Starting this weekend, I am starting a new series on the book of Romans. For the first time, I am teaching an undergraduate class on Romans. In the past, Romans was always part of a Pauline Lit survey, but I never was satisfied with only two weeks of lectures on Romans. It felt rushed, since I needed to cover all thirteen letters along with the background necessary for that sort of a survey class. This class is a chance for me to dig into the details of Romans. It is only natural for some of these things to develop into short blog posts for further discussion. I plan to finish in December, so this is not the longest series on Romans ever, but it should be long enough to cover the major issues found in the book.

romanscommentaryThere are a number of textbooks which could be used for a class on Romans, but I chose Encountering Romans by Douglas Moo. This is a very student friendly textbook which covers most of the issues without going into too much detail (and distracting from the main points of Paul’s letter). Douglas Moo is well-known for his NICNT Commentary on Romans, and I have used it extensively preparing for the class. I supplemented this with Colin Kruse’s Pillar commentary and Joseph Fitzmyer’s Anchor Bible commentary. I have also used Jewett, Dunn, Schreiner, and a few others. Longenecker’s New International Greek Text Commentary was published this summer, and I picked up Michael Bird’s Story of the Bible commentary from Zondervan in the spring.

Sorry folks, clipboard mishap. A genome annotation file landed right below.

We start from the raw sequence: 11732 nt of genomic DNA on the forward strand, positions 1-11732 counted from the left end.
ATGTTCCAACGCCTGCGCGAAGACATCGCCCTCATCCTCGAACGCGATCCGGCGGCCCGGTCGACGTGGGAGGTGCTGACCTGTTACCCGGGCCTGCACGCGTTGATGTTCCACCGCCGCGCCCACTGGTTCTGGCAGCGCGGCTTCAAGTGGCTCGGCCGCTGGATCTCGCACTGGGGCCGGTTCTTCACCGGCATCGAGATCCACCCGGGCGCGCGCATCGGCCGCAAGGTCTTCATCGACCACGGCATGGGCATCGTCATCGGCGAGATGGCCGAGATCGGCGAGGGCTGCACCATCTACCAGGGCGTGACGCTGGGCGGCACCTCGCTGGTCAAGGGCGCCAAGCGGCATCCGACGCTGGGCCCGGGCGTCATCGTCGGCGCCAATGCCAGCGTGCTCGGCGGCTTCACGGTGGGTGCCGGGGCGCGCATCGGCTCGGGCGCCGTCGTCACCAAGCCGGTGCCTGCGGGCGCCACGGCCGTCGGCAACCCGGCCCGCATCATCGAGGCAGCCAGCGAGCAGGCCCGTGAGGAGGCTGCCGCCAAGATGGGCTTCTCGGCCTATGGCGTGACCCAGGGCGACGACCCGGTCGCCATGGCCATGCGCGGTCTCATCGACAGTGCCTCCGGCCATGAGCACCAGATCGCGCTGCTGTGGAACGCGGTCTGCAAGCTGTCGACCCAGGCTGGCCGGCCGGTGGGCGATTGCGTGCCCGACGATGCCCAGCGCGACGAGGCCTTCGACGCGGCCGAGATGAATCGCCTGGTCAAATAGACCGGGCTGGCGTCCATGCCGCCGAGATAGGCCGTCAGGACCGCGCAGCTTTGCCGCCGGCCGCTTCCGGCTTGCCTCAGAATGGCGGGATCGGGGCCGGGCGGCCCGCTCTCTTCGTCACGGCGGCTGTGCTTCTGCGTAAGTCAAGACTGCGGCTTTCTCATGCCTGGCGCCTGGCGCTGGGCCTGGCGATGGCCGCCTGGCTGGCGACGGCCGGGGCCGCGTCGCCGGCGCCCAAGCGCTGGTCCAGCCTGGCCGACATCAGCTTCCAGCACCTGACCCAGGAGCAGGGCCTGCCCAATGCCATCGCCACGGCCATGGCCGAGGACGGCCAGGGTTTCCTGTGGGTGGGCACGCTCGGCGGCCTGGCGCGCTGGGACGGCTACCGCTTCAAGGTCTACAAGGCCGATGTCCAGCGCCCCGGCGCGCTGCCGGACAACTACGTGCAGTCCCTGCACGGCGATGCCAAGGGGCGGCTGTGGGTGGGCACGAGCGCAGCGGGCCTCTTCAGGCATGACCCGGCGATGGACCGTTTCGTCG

My plan is do some background work over the next few posts before moving through the book and commenting on some exegetical and theological details of the text. Hopefully this will be a benefit to most readers. Please feel free to comment, ask questions or offer correction as we move through this important book of the New Testament.

I will also offer one or two Romans-related book giveaways to celebrate the Fall semester and this long series on Romans. I hope you get some benefit from this long, slow read through the book of Romans!